The Bhagavad Pada Sabha, Nagpur, named after Adi Sankaracharya, which is doing yeoman service in the cause of promoting Dharma and with which I have been associated for the past fifteen years, recently celebrated its diamond jubilee in the gracious presence of H. H. Sri Jayendra Saraswati Swaminah, the Sankaracharya of Kanchi Kamakoti Peetha, This second edition is being brought out by me on behalf of and at the request of the Bhagavad Pada Sabha to mark its diamond jubilee, after receiving the blessings of the Kanchi Sankaracharya before whom the first edition was reverentially placed during his camp at Triambak near Nasik in October 1985.


Preface to the Third Edition

It was a chance meeting I had with Sri. N. Anantharaman at Bangalore through one of my friends Sri. Lakshminarayanan and Sri. V.S. Kalyanraman. During the discussion he told me that his explanatory notes on various Sankaracharya stotras have been published by various trusts at various places,when he was working as Income tax commissionerat Bombay and they have become out of print for a very long time. When I suggested that we will be very happy to bring to print all these commentaries of the stotras in a series, he gladly agreed to revise those early editions. The explanations and commentaries have been totally revised and the result is the present series.

Considering the importance of these books, we decided to bring these books in a series titled Intellectual Resources India Series and I am happy to place them before the enlightened readers.

Sri Anantharaman left this world, for heavenly abode before he could see the series in print in May 2009.

We are thankful to His sons Sri Neelakantan, and Sri Balachandran for having met a part of the expenses in the production of this series of books.

I consider this as a God given opportunity to bring to light the profound heritage of Sri. Anantharaman through these comamentaries.



Adi Sankaracharya, possibly the greatest philosopher and thinker India has produced, achieved in a short span of life 01 barely 32 years a synthesis of Indian culture, an intellectual and emotional integration of this vast subcontinent; and eradicating superstitious beliefs and practices, established the supremacy c; radical rationalism which was at the same time theistic in content. The terse and difficult philosophy of the upanishads was explained and expounded by him for the benefit of those who were needlessly and futilely getting entangled in verbal polemics. Travelling the length and breadth of India many times, he convinced his opponents not by the sword or threats or by enticements but by cogent and persuasive arguments about the true nature of the teachings of the Vedas and particularly the Upanishads. His great achievements in such a short span of life have therefore rightly given him, in the minds of millions of his countrymen, the status of an Avatar of God Shiva Himself in His manifestation as Dakshinamoorthy, the personification of supreme spiritual knowledge. The beauty of the teachings of Sankara lies in that they are applicable to all human beings irrespective of religion or race, caste or creed, for he wrote and taught for humanity as a whole, indeed as a real Jagadguru.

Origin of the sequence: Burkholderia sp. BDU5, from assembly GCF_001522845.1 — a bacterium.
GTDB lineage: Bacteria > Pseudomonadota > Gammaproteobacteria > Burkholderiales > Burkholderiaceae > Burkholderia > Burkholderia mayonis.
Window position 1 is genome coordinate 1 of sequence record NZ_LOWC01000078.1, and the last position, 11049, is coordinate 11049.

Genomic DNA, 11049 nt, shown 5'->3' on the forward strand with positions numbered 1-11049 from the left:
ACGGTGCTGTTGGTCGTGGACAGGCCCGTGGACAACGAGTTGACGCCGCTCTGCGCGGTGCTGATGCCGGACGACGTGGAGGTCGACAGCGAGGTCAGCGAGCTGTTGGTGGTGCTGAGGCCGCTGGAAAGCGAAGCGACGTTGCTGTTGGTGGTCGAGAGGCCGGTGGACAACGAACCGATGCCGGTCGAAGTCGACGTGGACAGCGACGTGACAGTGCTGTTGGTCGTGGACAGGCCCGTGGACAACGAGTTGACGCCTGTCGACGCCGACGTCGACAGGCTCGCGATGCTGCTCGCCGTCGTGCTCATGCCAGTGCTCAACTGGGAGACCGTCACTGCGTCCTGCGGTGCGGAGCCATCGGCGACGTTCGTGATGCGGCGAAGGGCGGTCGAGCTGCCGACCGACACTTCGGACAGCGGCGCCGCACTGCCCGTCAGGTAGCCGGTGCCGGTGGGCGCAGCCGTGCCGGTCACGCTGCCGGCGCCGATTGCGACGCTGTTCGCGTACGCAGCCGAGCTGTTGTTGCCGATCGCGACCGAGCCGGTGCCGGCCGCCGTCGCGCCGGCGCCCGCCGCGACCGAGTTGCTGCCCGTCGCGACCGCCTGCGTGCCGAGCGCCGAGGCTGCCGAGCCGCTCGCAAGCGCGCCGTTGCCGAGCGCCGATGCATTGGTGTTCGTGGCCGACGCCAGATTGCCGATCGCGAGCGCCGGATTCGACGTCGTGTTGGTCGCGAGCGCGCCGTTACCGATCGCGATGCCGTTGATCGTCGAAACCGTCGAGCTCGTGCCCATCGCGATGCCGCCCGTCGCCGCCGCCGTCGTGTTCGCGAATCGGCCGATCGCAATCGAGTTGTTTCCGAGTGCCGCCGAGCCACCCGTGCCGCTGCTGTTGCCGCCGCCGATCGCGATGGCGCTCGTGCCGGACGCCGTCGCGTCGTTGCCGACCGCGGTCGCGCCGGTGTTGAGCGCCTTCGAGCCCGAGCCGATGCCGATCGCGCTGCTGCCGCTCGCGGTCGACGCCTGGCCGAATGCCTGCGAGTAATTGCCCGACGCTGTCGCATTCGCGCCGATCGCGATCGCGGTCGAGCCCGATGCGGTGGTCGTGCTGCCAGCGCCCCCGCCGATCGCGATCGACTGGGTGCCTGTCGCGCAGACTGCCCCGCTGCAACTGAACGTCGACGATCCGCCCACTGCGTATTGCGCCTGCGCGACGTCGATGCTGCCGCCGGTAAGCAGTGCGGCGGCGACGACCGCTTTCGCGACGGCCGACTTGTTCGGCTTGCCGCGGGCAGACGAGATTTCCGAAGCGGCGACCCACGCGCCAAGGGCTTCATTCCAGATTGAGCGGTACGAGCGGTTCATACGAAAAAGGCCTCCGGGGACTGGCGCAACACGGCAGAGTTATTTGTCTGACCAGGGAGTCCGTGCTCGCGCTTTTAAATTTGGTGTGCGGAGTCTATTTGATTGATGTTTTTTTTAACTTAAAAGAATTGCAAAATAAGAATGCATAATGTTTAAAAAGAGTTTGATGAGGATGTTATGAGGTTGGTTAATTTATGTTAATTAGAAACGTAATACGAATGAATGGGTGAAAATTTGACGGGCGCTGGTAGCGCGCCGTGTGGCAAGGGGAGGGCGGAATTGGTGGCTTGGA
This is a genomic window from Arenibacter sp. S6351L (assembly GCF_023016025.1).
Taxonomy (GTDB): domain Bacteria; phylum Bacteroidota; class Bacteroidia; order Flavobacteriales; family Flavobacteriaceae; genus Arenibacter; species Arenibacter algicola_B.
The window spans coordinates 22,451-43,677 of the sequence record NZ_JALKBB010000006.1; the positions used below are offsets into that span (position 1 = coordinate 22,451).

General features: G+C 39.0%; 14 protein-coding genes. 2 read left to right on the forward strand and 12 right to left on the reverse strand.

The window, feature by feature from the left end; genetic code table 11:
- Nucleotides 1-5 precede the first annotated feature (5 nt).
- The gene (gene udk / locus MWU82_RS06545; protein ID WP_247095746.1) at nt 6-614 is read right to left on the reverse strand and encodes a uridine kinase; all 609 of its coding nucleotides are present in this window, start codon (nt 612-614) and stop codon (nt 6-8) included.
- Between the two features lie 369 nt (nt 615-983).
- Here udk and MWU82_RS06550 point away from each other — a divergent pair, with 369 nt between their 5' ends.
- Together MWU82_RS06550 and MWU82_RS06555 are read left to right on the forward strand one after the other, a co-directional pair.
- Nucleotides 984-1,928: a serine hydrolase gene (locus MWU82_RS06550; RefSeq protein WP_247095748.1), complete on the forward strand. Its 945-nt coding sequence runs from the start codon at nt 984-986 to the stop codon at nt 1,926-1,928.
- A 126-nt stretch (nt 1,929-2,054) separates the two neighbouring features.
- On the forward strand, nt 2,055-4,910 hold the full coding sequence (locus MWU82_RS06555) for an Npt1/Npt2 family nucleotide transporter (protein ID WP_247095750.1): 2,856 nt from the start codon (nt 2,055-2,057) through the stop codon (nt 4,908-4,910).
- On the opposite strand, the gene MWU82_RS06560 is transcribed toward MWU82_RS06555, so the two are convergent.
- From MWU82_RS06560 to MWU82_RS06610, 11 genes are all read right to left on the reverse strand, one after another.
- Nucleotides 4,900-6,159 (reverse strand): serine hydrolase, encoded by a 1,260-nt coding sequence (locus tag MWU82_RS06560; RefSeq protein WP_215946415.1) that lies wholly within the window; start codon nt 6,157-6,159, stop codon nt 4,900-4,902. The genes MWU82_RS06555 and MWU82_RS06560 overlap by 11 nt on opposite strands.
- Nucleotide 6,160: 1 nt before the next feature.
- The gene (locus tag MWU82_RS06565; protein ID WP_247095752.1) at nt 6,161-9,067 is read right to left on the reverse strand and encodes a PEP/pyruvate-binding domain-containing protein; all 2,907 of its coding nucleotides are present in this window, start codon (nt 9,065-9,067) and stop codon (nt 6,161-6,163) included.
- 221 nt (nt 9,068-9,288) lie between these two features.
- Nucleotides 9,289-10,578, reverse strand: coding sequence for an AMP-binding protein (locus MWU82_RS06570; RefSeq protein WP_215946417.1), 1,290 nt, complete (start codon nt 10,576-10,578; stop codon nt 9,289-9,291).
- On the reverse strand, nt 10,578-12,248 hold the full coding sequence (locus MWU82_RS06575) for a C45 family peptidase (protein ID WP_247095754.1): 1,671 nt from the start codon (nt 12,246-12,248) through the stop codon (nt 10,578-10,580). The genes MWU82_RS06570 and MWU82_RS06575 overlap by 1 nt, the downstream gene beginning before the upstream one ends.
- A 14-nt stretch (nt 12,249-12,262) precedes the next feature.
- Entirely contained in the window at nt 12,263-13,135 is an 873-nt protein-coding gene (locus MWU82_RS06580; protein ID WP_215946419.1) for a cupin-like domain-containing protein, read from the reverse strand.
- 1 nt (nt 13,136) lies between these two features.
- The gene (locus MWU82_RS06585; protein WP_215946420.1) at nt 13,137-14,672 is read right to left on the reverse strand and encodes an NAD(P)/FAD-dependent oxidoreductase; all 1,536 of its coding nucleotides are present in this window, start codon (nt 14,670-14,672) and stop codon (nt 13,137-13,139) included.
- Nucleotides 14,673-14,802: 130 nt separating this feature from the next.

In spite of the lucid exposition of Sankara and in spite of the commentaries by a series of commentators on those expositions however, the average human mind, however lofty it might be in certain other spheres of knowledge, is not always-able to grasp fully the loftiness of thoughts of the Upanishads, the brevity of words of the Sutras and the inimitable style of exposition of the great Acharya. The difficulty lies not merely in our intellectual inadequacy but in our actualising what the intellect has understood and following it up further in practice.

The Upanishads and Bhagavat Gila are not written in any cumbersome style. It is also not the difficulty posed by a difficult language that is responsible for our imperfect understanding but it is the very imperfectness of the development and the environment in which the intellect functions for most of us.

The great Acharya understood these limitations and hence he considered that a gradual progress through Bhakti or devotion is more congenial and practicable and easier of accomplishment for the average person. Further there is nothing wrong with the fundamental and basic structure of Bhakti as such. What is wrong is only the gaudy and flimsy superstructure of ritualism and showiness which is being erected on the basic structure. The Acharya's attempt is therefore directed towards the demolition of the false and superficial super-structures and the building up of proper and well constructed mansions of Bhakti so that Bhakti will endure and withstand the ravages of time and onslaughts of irreligion on the one hand and superstition on the other.

Hence the Acharya directed his attention to the composition of several devotional poems or stotras on the deities which were commonly worshipped. These pieces were inspired poetical outpourings and not mere literary versifications. Such devotional pieces have sprung from him while visiting hallowed places of worship and places where God's presence could be felt very strongly. Small compositions of five verses, called Panchratnas (literally five gems), of eight verses called Ashtakams, of 10 verses, 20 and more and even 100 verse compositions were composed by him. Among the hundred verse compositions, Soundarya Lahari on Goddess Shakti, inseparable consort of Lord Siva and Sivananda Lahari on Lord Siva Himself are the most wellknown, profound and soul-suring. Sivananda Lahari begins with an invocation.